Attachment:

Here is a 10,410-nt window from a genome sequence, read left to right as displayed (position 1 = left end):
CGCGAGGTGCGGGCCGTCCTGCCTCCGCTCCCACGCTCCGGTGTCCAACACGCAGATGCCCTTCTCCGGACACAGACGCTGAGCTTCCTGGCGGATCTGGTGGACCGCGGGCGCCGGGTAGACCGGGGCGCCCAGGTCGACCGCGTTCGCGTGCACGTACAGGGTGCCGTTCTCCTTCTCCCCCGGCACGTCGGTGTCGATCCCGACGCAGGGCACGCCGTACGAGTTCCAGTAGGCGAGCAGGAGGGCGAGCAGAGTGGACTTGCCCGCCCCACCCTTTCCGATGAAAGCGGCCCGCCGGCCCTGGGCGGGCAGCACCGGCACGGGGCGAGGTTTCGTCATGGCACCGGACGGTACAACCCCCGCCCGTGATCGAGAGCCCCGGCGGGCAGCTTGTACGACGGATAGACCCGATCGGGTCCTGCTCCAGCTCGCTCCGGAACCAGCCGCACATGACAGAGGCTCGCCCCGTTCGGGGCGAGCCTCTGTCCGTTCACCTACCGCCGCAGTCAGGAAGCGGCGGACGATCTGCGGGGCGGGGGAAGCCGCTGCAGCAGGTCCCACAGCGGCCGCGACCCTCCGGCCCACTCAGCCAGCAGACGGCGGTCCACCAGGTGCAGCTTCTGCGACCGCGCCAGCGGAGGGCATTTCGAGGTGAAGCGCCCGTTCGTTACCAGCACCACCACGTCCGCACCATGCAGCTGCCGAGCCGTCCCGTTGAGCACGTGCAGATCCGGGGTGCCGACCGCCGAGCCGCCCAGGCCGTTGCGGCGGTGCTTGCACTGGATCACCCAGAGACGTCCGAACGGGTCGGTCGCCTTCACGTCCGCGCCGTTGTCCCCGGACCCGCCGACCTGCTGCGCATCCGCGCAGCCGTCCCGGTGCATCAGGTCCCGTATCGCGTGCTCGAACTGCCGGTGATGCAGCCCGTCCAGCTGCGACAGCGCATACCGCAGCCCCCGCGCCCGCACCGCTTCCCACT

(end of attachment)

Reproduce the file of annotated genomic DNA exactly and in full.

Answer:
Here is a 10,410-nt window from a genome sequence, read left to right as displayed (position 1 = left end):
CGCGAGGTGCGGGCCGTCCTGCCTCCGCTCCCACGCTCCGGTGTCCAACACGCAGATGCCCTTCTCCGGACACAGACGCTGAGCTTCCTGGCGGATCTGGTGGACCGCGGGCGCCGGGTAGACCGGGGCGCCCAGGTCGACCGCGTTCGCGTGCACGTACAGGGTGCCGTTCTCCTTCTCCCCCGGCACGTCGGTGTCGATCCCGACGCAGGGCACGCCGTACGAGTTCCAGTAGGCGAGCAGGAGGGCGAGCAGAGTGGACTTGCCCGCCCCACCCTTTCCGATGAAAGCGGCCCGCCGGCCCTGGGCGGGCAGCACCGGCACGGGGCGAGGTTTCGTCATGGCACCGGACGGTACAACCCCCGCCCGTGATCGAGAGCCCCGGCGGGCAGCTTGTACGACGGATAGACCCGATCGGGTCCTGCTCCAGCTCGCTCCGGAACCAGCCGCACATGACAGAGGCTCGCCCCGTTCGGGGCGAGCCTCTGTCCGTTCACCTACCGCCGCAGTCAGGAAGCGGCGGACGATCTGCGGGGCGGGGGAAGCCGCTGCAGCAGGTCCCACAGCGGCCGCGACCCTCCGGCCCACTCAGCCAGCAGACGGCGGTCCACCAGGTGCAGCTTCTGCGACCGCGCCAGCGGAGGGCATTTCGAGGTGAAGCGCCCGTTCGTTACCAGCACCACCACGTCCGCACCATGCAGCTGCCGAGCCGTCCCGTTGAGCACGTGCAGATCCGGGGTGCCGACCGCCGAGCCGCCCAGGCCGTTGCGGCGGTGCTTGCACTGGATCACCCAGAGACGTCCGAACGGGTCGGTCGCCTTCACGTCCGCGCCGTTGTCCCCGGACCCGCCGACCTGCTGCGCATCCGCGCAGCCGTCCCGGTGCATCAGGTCCCGTATCGCGTGCTCGAACTGCCGGTGATGCAGCCCGTCCAGCTGCGACAGCGCATACCGCAGCCCCCGCGCCCGCACCGCTTCCCACT